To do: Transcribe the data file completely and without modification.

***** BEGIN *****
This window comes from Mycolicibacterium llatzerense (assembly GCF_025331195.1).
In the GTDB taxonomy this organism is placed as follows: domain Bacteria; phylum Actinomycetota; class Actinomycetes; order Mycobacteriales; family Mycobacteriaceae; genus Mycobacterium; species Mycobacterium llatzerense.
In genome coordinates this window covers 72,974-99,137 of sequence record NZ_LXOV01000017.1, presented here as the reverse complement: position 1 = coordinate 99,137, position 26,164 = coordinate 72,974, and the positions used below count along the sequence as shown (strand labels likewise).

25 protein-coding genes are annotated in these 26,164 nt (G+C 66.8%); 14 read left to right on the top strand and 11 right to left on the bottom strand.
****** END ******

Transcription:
This window comes from Mycolicibacterium llatzerense (assembly GCF_025331195.1).
In the GTDB taxonomy this organism is placed as follows: domain Bacteria; phylum Actinomycetota; class Actinomycetes; order Mycobacteriales; family Mycobacteriaceae; genus Mycobacterium; species Mycobacterium llatzerense.
In genome coordinates this window covers 72,974-99,137 of sequence record NZ_LXOV01000017.1, presented here as the reverse complement: position 1 = coordinate 99,137, position 26,164 = coordinate 72,974, and the positions used below count along the sequence as shown (strand labels likewise).

25 protein-coding genes are annotated in these 26,164 nt (G+C 66.8%); 14 read left to right on the top strand and 11 right to left on the bottom strand.